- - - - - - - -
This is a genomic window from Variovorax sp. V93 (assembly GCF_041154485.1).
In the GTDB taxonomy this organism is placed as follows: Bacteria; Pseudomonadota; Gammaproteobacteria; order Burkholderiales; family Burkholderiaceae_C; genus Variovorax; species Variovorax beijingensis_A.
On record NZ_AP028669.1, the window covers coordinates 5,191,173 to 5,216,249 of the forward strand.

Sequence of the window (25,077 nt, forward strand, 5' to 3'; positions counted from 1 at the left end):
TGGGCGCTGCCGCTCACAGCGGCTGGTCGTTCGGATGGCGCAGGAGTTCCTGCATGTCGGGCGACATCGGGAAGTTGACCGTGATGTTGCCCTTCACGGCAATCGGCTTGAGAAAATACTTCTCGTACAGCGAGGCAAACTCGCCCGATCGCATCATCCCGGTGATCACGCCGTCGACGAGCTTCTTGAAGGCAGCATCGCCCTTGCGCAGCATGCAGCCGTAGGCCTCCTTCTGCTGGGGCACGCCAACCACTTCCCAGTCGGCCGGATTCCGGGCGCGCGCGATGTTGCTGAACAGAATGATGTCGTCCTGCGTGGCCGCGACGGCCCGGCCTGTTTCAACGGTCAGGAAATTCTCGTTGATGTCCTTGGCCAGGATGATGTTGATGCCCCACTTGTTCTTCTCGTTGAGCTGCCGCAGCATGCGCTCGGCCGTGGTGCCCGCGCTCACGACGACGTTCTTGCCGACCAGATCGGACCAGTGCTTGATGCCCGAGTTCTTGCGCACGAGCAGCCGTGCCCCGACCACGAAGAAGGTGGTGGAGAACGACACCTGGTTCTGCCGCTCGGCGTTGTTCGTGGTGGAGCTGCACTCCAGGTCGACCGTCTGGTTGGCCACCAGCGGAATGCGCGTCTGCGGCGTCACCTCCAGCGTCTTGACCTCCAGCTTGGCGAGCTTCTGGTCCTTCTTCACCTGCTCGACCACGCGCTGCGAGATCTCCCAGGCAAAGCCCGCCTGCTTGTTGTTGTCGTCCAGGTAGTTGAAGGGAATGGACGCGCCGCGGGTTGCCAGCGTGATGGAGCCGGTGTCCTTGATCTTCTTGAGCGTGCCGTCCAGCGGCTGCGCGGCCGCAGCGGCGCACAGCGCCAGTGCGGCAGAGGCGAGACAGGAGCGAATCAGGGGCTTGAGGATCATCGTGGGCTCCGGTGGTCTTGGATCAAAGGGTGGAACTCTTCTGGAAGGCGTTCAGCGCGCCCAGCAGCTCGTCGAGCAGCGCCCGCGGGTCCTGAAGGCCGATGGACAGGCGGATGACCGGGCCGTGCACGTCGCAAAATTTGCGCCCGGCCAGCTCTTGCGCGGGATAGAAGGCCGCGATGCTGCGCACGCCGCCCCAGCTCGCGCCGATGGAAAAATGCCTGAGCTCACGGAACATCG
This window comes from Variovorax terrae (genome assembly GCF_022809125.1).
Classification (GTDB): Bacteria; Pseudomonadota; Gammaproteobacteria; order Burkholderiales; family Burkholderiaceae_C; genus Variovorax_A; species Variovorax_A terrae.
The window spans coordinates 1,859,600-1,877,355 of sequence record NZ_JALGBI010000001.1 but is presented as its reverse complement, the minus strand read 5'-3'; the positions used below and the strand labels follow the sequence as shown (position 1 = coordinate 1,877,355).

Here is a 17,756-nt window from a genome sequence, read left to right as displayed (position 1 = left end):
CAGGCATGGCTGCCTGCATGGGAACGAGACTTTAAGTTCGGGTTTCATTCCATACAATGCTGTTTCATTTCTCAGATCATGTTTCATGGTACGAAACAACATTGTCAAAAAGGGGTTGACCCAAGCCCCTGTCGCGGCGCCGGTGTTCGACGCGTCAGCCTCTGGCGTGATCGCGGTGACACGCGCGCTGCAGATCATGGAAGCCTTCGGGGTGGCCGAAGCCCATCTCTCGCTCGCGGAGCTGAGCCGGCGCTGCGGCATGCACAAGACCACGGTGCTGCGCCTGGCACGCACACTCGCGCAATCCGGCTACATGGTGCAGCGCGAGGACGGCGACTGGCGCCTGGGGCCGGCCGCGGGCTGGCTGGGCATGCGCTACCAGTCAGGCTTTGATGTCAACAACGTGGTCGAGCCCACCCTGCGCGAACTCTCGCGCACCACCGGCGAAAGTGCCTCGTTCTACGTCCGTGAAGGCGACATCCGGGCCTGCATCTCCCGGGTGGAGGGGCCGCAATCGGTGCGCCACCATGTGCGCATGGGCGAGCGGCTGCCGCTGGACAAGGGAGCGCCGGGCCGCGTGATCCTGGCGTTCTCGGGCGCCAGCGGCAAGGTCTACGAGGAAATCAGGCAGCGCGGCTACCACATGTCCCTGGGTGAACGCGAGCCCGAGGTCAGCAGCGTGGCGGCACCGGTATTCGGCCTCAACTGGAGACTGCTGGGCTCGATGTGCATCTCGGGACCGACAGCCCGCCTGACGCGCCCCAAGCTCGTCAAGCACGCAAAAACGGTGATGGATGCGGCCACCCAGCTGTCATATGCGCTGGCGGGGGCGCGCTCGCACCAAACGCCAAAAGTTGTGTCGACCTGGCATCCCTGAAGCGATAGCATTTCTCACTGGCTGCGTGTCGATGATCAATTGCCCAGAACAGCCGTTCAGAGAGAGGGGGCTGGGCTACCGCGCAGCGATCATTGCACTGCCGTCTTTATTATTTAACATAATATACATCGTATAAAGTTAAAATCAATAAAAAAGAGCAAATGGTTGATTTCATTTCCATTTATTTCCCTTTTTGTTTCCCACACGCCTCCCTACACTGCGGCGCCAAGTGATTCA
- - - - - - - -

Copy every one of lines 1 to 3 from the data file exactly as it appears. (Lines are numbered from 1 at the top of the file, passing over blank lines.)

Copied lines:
This is a genomic window from Variovorax sp. V93 (assembly GCF_041154485.1).
In the GTDB taxonomy this organism is placed as follows: Bacteria; Pseudomonadota; Gammaproteobacteria; order Burkholderiales; family Burkholderiaceae_C; genus Variovorax; species Variovorax beijingensis_A.
On record NZ_AP028669.1, the window covers coordinates 5,191,173 to 5,216,249 of the forward strand.